Deficits are not inherently a bad thing.  Government spending, when directed at productive investments and public programs (such as health care, child care, social assistance, and pensions) actually contributes to economic growth and expands both the wealth of society and the potential future tax base.  Productive government spending allows an economy to effectively grow out of its debt.  This is why economists talk about the debt-to-GDP ratio rather than the numerical size of the debt.  As long as GDP is growing (or will grow) at a faster rate than the debt, this ratio will shrink and the overall debt load is reduced.

The important point here is that debt in and of itself is not a problem for a government.  In theory, a government could borrow more money to repay previous debt and end up with the same debt load.  Where debt becomes an issue is in terms of interest payments, these payments are new spending that needs to happen and if these necessary payments grow too fast they can force governments to cut in other places to free up enough budget room to pay the interest.  So long as the economy grows and the tax base is expanding, these choices never need to be made.

Ultimately, there exists within current economic models all the justification for deficit spending on programs and policies that promote social welfare and redistribution; the problem is the way public discourse on the issue has moved and the unwillingness of those with the ability to challenge this false consensus against deficits.  MMT is not the solution to this problem; the details of the theory behind it actually make it into a larger problem.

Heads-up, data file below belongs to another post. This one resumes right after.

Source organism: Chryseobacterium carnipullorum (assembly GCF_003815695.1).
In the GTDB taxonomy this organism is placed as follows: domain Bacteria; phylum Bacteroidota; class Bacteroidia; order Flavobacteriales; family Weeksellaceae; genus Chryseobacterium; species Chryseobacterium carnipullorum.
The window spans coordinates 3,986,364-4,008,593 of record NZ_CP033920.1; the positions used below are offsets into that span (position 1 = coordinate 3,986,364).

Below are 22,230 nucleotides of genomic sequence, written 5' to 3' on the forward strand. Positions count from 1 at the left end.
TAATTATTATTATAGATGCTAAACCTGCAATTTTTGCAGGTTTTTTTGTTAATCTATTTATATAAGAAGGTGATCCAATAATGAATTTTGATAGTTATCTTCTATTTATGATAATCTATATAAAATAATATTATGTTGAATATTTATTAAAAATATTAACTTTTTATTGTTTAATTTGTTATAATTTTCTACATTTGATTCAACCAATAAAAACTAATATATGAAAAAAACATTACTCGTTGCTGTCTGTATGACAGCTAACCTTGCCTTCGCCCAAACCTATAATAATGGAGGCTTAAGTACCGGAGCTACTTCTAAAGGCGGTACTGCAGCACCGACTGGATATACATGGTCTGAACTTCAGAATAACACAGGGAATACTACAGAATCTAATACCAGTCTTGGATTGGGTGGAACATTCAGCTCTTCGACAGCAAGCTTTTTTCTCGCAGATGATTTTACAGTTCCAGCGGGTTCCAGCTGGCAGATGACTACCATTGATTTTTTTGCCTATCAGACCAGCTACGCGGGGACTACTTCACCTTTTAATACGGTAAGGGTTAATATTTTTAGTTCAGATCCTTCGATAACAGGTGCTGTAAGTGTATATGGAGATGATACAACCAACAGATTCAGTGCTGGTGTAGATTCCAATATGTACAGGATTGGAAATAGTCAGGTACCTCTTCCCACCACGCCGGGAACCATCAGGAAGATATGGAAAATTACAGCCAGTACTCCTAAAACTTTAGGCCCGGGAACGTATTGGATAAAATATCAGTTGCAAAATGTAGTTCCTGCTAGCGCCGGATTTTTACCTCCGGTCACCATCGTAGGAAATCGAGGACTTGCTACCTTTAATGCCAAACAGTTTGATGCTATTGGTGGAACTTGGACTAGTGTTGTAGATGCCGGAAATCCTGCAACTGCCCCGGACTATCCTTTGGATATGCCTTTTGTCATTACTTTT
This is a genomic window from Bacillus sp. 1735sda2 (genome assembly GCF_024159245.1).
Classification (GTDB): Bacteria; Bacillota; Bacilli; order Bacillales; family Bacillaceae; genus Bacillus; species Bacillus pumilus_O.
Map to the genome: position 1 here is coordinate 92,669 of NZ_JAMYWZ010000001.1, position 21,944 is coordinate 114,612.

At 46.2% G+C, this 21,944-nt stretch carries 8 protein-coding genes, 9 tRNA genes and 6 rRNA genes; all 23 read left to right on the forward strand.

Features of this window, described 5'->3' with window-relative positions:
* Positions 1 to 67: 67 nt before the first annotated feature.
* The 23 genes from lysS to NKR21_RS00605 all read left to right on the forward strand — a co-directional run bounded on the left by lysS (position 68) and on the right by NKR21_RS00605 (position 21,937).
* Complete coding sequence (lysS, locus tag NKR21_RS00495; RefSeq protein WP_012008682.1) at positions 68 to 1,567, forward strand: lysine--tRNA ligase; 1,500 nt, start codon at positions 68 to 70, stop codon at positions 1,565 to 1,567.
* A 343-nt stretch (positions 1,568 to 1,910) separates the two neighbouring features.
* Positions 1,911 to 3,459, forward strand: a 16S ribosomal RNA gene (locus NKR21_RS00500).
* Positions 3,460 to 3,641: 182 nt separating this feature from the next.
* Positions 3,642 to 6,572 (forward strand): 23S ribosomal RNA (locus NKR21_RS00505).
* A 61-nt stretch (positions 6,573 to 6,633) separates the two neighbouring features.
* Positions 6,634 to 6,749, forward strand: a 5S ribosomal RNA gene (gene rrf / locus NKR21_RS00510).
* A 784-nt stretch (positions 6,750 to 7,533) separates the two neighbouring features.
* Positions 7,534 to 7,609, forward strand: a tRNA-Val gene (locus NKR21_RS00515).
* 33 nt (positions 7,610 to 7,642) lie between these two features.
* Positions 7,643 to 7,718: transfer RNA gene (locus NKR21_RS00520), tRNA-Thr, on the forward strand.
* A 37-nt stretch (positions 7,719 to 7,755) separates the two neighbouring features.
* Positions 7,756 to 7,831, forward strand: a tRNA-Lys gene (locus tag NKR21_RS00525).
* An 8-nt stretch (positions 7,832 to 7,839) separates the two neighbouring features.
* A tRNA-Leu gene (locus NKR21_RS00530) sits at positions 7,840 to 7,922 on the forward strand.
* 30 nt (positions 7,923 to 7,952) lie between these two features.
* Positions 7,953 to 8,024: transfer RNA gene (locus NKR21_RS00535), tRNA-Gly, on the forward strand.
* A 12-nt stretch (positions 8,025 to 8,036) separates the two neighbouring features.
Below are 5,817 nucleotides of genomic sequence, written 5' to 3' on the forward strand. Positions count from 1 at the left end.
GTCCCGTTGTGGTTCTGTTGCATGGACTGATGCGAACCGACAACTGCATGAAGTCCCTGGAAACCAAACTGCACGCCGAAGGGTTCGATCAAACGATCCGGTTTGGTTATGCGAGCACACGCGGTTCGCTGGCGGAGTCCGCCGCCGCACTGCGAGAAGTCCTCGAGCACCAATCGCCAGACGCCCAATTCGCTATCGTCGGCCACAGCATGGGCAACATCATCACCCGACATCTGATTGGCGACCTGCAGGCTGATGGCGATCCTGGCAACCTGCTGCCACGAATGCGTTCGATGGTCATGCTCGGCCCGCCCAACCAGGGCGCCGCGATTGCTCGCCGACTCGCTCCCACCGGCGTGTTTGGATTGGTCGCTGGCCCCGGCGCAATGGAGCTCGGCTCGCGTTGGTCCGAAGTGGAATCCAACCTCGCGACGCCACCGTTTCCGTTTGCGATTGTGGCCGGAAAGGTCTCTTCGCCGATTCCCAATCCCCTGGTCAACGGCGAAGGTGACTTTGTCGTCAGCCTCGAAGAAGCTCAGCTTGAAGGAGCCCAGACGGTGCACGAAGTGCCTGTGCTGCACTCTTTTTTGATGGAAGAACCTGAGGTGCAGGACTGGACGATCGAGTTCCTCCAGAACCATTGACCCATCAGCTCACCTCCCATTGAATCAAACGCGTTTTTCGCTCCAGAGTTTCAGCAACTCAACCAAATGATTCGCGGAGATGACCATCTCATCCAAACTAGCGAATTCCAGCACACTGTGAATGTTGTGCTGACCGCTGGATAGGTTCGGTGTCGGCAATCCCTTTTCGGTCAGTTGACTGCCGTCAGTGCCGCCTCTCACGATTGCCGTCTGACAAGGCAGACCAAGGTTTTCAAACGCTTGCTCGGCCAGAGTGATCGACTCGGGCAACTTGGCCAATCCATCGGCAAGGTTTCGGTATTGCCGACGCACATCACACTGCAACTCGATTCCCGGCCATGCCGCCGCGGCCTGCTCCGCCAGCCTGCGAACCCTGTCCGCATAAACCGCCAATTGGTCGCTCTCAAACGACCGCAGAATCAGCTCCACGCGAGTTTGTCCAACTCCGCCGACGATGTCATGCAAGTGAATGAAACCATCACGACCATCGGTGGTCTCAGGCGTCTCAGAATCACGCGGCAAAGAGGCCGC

A Fiscal Sleight-of-Hand

The theory behind MMT makes several assumptions about the way the economy works and how policy should be implemented.  At its core, MMT argues that interest rates should be kept at zero—effectively creating a permanent situation where monetary policy is not useable.  This facilitates the idea that money can be printed to finance government spending (basically quantitative easing on steroids).  MMT makes the case that so long as national debt is borrowed in domestic currency, new currency can always be printed to cover that debt and so there is no debt ceiling or fiscal constraint on government.  This is the aspect that many policy advocates latch onto.  The more important aspect is how this assertion interacts with the way MMT addresses inflation.

Inflation still exists in an MMT economy, its theorists accept the premise that both government spending and money creation can be inflationary but rather than the traditional controls that a central bank employs to contain inflation MMT suggests the use of taxation.  The theory behind this seems simple: inflation is caused because there is too much money in circulation, therefore we need to take money out of circulation and taxes need to be paid to the government, thus we can increase taxes and take excess money out of the system.